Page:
Positives: well organised, goody bags, well supported
Negatives: narrow route in places; poor water station placing
After the excitement of the Family Mile, we had spent the evening before the race at my sister’s house, celebrating two of my nephew’s birthdays, Ryan and Aidan, who’s birthdays were on Monday and Wednesday. We had a great family party; but @TheWelshWookie and I were very good and only had a couple of beers to celebrate 😉 We carb loaded with fish n’ chips and birthday cake!
I had my gear all prepared and ready:
We drove to Glasgow Green, and parked the car near to the finish line, for a quick get away later and walked along with lots of other runners to the start line in George Square.
Well, when I say George Square, we didn’t get near the square itself today, as the green muster area was just along Cochrane Street, back towards Merchant City. We had a long wait of about 20 minutes for the portaloos, but fortunately we had left plenty of time for this. We then headed into the corral, and it wasn’t too long until we heard the elite runners start, and we could see the big hill facing us to start the race, heading up St. Vincent Street. Here’s my view from the start:
Very quickly, we were moved to the start line, and we were off!
We headed up the dreaded hill, and this year there seemed to be far fewer walkers here than there were last year; or maybe we were just more prepared for it? Who knows, but it was much better. The hill finishes just at the 1K mark, and by then @TheWelshWookie and I had settled into a comfortable pace.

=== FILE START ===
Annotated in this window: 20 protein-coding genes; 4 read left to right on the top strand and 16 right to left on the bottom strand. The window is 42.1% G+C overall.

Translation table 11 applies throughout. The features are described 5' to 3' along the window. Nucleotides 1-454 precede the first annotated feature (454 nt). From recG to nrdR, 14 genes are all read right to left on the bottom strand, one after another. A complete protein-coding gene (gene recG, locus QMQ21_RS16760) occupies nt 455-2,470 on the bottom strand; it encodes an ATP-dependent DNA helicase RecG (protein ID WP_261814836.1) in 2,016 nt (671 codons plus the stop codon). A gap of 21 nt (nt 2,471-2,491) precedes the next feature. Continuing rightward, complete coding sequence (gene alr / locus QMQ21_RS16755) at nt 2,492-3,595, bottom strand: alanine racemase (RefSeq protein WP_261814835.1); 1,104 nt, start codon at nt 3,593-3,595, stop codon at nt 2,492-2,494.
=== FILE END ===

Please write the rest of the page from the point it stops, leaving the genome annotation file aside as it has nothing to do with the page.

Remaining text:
We ran along, past the slip road we used to use, to head over the Kingston Bridge. This year, we ran along the Clydeside Expressway instead, past a few highlights of the Glasgow Skyline: the SECC, the Armadillo, the Hydro (which is a brand new venue, opened earlier this week).
As we came off the expressway, we ran around the amazing Transport Museum, which is a fantastic building.
But, here’s my biggest criticism: the running width narrowed substantially here, at around the 3K mark, and it stayed quite narrow for the out-and-back to the ‘Squinty Bridge’ at 6K. This definitely affected my time, and that of many other runners, who had to dodge and weave, and run on the soft verge to get past.
Fortunately, a lot of runners followed race etiquette, and walked to the right, but not all did this.
As @TheWelshWookie and I carry water, we didn’t need to pause at the water stop which was at the 5.5K mark; it was a crazy place for a water station, as it was far too narrow, the rod as still open to traffic along our left hand side, and runners were tossing bottles right into the way of traffic! That’ll need to be thought out again!
We then ran over the Squinty Bridge, and I was feeling great!
We headed past Pacific Quay, and could see the Glasgow Science Centre, before we turned around, headed back over the bridge and ran along the Broomielaw alongside the River Clyde, towards Glasgow Green.
At around the 8K mark, @TheWelshWookie was slowing, but only ever so slightly. We had a half kilometre of a slightly slower pace, and with one mile to go, he told me to run on. I set off, still feeling really good, buoyed by the fantastic support along this stretch.